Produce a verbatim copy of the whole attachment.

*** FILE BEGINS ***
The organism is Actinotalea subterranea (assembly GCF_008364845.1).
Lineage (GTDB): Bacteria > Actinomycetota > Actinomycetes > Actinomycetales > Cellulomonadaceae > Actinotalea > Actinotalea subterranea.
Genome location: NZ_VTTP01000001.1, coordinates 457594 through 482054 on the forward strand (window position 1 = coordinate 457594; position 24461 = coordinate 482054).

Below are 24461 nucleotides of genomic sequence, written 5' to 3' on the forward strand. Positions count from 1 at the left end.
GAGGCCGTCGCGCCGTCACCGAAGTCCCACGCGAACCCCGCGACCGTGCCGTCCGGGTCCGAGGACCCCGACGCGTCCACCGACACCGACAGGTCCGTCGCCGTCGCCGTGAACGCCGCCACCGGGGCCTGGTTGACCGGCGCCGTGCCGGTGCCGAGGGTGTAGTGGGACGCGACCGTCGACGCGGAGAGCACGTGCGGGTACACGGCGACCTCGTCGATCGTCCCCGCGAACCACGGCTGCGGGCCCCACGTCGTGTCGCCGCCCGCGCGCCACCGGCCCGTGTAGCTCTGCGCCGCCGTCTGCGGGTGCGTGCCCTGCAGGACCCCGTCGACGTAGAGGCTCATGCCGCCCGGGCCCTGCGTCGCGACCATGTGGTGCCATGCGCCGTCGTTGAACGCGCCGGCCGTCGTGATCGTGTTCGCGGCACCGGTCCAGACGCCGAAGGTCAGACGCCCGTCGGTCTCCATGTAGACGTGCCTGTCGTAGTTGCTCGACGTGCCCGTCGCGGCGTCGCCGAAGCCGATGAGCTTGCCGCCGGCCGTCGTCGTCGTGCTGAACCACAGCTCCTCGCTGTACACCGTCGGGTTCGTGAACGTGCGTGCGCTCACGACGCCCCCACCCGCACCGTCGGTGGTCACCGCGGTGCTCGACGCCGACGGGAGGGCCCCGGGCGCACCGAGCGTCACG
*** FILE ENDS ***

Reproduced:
The organism is Actinotalea subterranea (assembly GCF_008364845.1).
Lineage (GTDB): Bacteria > Actinomycetota > Actinomycetes > Actinomycetales > Cellulomonadaceae > Actinotalea > Actinotalea subterranea.
Genome location: NZ_VTTP01000001.1, coordinates 457594 through 482054 on the forward strand (window position 1 = coordinate 457594; position 24461 = coordinate 482054).

Below are 24461 nucleotides of genomic sequence, written 5' to 3' on the forward strand. Positions count from 1 at the left end.
GAGGCCGTCGCGCCGTCACCGAAGTCCCACGCGAACCCCGCGACCGTGCCGTCCGGGTCCGAGGACCCCGACGCGTCCACCGACACCGACAGGTCCGTCGCCGTCGCCGTGAACGCCGCCACCGGGGCCTGGTTGACCGGCGCCGTGCCGGTGCCGAGGGTGTAGTGGGACGCGACCGTCGACGCGGAGAGCACGTGCGGGTACACGGCGACCTCGTCGATCGTCCCCGCGAACCACGGCTGCGGGCCCCACGTCGTGTCGCCGCCCGCGCGCCACCGGCCCGTGTAGCTCTGCGCCGCCGTCTGCGGGTGCGTGCCCTGCAGGACCCCGTCGACGTAGAGGCTCATGCCGCCCGGGCCCTGCGTCGCGACCATGTGGTGCCATGCGCCGTCGTTGAACGCGCCGGCCGTCGTGATCGTGTTCGCGGCACCGGTCCAGACGCCGAAGGTCAGACGCCCGTCGGTCTCCATGTAGACGTGCCTGTCGTAGTTGCTCGACGTGCCCGTCGCGGCGTCGCCGAAGCCGATGAGCTTGCCGCCGGCCGTCGTCGTCGTGCTGAACCACAGCTCCTCGCTGTACACCGTCGGGTTCGTGAACGTGCGTGCGCTCACGACGCCCCCACCCGCACCGTCGGTGGTCACCGCGGTGCTCGACGCCGACGGGAGGGCCCCGGGCGCACCGAGCGTCACG